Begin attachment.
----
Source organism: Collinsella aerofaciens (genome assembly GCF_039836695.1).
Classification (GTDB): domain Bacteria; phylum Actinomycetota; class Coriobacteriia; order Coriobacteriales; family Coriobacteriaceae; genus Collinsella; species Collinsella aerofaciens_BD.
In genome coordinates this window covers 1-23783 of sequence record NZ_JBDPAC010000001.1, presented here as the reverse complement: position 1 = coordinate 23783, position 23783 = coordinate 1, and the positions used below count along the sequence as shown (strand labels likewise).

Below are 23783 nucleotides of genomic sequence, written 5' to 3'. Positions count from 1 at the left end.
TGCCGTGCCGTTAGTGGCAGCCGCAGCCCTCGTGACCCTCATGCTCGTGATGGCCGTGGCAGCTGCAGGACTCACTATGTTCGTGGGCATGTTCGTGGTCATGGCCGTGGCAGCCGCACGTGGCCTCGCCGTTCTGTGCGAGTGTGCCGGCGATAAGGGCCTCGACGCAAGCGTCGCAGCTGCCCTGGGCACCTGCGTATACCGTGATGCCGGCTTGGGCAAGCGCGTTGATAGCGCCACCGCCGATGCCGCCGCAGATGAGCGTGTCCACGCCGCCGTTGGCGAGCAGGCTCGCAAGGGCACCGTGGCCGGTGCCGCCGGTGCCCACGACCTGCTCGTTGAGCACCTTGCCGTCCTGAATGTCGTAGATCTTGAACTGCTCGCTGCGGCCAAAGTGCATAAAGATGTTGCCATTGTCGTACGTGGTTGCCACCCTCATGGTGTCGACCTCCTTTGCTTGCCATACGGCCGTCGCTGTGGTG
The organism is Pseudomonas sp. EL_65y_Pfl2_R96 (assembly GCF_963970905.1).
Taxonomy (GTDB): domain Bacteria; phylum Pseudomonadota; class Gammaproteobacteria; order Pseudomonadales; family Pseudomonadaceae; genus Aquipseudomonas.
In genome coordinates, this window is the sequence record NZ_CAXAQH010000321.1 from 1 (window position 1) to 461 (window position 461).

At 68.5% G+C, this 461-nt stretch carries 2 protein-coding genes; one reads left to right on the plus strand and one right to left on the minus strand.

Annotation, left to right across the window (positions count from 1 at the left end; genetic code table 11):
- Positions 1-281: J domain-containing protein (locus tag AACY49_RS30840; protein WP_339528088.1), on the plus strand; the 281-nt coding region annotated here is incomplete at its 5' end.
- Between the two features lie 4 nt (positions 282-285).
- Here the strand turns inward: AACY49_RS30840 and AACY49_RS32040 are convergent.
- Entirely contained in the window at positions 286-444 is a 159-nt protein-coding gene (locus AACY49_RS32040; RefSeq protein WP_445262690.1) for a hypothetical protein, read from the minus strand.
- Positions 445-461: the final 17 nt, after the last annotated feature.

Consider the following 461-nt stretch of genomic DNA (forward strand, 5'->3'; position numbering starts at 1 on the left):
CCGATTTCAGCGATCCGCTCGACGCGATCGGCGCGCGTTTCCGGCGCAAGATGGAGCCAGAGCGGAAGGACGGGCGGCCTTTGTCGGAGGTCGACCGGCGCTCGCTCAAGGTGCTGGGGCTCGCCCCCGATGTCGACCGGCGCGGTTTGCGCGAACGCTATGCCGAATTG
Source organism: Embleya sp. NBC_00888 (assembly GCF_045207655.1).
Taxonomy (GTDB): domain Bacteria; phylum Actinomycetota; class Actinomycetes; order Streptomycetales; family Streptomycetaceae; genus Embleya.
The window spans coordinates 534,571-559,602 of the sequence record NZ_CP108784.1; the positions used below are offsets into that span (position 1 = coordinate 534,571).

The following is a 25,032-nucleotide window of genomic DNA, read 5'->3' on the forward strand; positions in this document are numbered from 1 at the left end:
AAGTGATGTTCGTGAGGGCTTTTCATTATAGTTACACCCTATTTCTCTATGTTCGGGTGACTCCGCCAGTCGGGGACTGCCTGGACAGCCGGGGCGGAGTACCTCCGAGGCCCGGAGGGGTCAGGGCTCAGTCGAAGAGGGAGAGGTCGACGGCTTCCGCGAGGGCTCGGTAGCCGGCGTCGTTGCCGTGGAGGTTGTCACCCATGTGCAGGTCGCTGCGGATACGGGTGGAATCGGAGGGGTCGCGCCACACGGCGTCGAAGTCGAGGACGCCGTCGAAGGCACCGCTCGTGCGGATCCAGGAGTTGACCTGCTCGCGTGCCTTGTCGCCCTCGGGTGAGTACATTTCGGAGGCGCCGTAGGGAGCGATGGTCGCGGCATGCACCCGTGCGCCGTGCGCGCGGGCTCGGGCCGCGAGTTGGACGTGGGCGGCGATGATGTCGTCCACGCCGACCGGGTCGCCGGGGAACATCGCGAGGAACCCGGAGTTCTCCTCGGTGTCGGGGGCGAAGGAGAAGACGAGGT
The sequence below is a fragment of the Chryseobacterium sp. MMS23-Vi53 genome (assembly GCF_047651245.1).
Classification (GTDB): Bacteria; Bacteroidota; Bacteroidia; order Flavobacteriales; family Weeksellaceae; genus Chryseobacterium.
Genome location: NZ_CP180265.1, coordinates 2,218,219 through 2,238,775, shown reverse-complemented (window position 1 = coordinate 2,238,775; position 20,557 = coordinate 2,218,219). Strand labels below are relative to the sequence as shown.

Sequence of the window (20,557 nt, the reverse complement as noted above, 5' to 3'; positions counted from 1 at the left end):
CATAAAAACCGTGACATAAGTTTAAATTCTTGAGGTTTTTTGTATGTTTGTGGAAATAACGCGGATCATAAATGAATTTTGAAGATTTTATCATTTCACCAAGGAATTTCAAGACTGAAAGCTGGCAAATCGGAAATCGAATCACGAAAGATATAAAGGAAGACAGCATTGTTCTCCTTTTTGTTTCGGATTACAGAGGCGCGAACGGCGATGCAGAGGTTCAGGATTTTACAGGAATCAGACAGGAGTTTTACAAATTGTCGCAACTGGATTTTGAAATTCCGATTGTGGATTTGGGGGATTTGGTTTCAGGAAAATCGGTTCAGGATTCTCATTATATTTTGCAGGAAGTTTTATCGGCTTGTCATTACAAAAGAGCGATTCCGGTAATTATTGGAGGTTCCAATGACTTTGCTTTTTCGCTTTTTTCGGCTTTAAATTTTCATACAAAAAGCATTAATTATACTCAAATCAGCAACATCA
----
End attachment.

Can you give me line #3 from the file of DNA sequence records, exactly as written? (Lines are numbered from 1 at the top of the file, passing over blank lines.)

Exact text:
In genome coordinates this window covers 1-23783 of sequence record NZ_JBDPAC010000001.1, presented here as the reverse complement: position 1 = coordinate 23783, position 23783 = coordinate 1, and the positions used below count along the sequence as shown (strand labels likewise).